I struggled a fair amount, trying to reconcile goal-less Zen practice-in which practice and realization are thought to occur together-with the goal-oriented Theravada tradition, in which you work toward later realization. Eventually I came to understand that these approaches not only complemented each other but could be seen as two sides of the same coin. Soto Zen taught me to emphasize the purity of the moment-to-moment process of sitting in meditation; Vipassana taught me how that process opens to greater freedom even when we don’t fixate on freedom as a goal. My Vipassana practice taught me that the radical acceptance of myself and of things-as-they-are that I learned in Zen included an innate, natural impulse toward liberation. I didn’t have to be goal-oriented as much as I needed to let go of any obstacles to this innate impulse. One of the hindrances I had faced in Zen practice was complacency-a comfort-able, lightweight acceptance-in which I lacked the motivation to see the ways in which I was still subtly attached or resistant to reality. Vipassana, especially with its emphasis on seeing clearly what is happening in the present, helped break me out of my complacent state.
http://www.insightmeditationcenter.org/books-articles/articles/living-two-traditions/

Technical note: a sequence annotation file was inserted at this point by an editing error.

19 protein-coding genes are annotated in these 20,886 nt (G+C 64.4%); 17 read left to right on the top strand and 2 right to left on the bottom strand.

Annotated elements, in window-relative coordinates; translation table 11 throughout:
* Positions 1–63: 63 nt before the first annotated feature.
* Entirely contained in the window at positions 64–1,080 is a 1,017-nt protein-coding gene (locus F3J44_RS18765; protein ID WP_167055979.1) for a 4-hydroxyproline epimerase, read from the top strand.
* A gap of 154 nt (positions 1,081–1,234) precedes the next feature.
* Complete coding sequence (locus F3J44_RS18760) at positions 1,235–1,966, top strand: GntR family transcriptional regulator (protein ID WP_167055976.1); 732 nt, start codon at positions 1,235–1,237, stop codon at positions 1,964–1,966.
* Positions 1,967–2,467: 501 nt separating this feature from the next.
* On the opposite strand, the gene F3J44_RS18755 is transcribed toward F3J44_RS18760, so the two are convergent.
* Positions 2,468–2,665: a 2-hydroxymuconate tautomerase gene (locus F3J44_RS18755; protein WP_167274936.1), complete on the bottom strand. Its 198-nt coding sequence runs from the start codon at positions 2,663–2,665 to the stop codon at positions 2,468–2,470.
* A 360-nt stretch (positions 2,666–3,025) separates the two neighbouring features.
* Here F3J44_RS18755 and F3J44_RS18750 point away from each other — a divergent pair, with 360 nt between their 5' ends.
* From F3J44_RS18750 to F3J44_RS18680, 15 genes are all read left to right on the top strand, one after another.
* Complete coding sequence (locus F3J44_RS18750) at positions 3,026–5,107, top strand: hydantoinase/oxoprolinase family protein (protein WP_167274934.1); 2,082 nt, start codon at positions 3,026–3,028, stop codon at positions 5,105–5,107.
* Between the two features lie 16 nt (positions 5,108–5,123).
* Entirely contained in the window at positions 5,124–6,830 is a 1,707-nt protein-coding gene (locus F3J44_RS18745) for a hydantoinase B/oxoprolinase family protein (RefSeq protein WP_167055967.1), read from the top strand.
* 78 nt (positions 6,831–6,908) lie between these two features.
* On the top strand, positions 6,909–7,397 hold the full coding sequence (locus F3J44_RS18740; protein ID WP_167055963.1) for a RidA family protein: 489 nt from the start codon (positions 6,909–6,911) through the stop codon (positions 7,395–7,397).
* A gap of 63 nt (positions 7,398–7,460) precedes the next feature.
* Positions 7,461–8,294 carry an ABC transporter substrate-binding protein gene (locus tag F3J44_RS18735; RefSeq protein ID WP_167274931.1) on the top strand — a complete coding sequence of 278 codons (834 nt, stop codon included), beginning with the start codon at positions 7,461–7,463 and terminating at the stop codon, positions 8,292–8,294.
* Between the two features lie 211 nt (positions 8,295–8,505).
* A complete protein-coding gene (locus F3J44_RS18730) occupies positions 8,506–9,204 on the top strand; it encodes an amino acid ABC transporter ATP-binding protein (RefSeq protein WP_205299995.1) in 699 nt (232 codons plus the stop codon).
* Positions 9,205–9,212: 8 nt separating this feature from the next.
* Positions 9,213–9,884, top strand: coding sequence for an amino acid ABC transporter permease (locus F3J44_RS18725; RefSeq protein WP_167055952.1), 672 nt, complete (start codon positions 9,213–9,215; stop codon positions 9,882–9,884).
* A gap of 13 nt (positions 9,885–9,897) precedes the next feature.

Gassho, T.
Sat.

Jishin
03-03-2017, 12:00 PM
Thank you, Jundo. I don't know if the Axial age religions created dualism or just projected further dualism that was already there or was forming on its own.




4040

Gasho, Jishin, _/st\_

Jeremy
03-04-2017, 03:23 PM
Just one comment about this section: What David Loy calls "depreciation of this world" in Axial Age religions is called "world rejection" by some sociologists.

Certainly food for thought when you compare this description with modern Zen and David Loy's vision for a Buddhism that can change the world.

Jeremy
SatToday

Jakuden
03-05-2017, 12:51 AM
It may seem overly simple to say that this section is interesting just because studying the origins of anything, in this case spiritual practice, can shed light on its current form. Since the need to understand and interact with the great "Why" seems to be somehow hard-wired into our species, and is one of the major characteristics that makes us unique, studying its beginnings as far back into human history as we can is fascinating. One could speculate that first came the conscious realization that there were forces outside human control... then, somehow that evolved into the belief in the interaction of the Transcendent with us through Earthly representatives... then that evolved, as described in the book, into the relationship of each individual separately with the Transcendent. As a social species, we developed guidelines and rituals each step of the way--first how to interact with the Earthly representatives and how to treat them, sacrifice for them, etc. Then by the time we were into written history we were constructing Bibles, Korans, etc as a guidebook about how to behave to best please the Transcendent.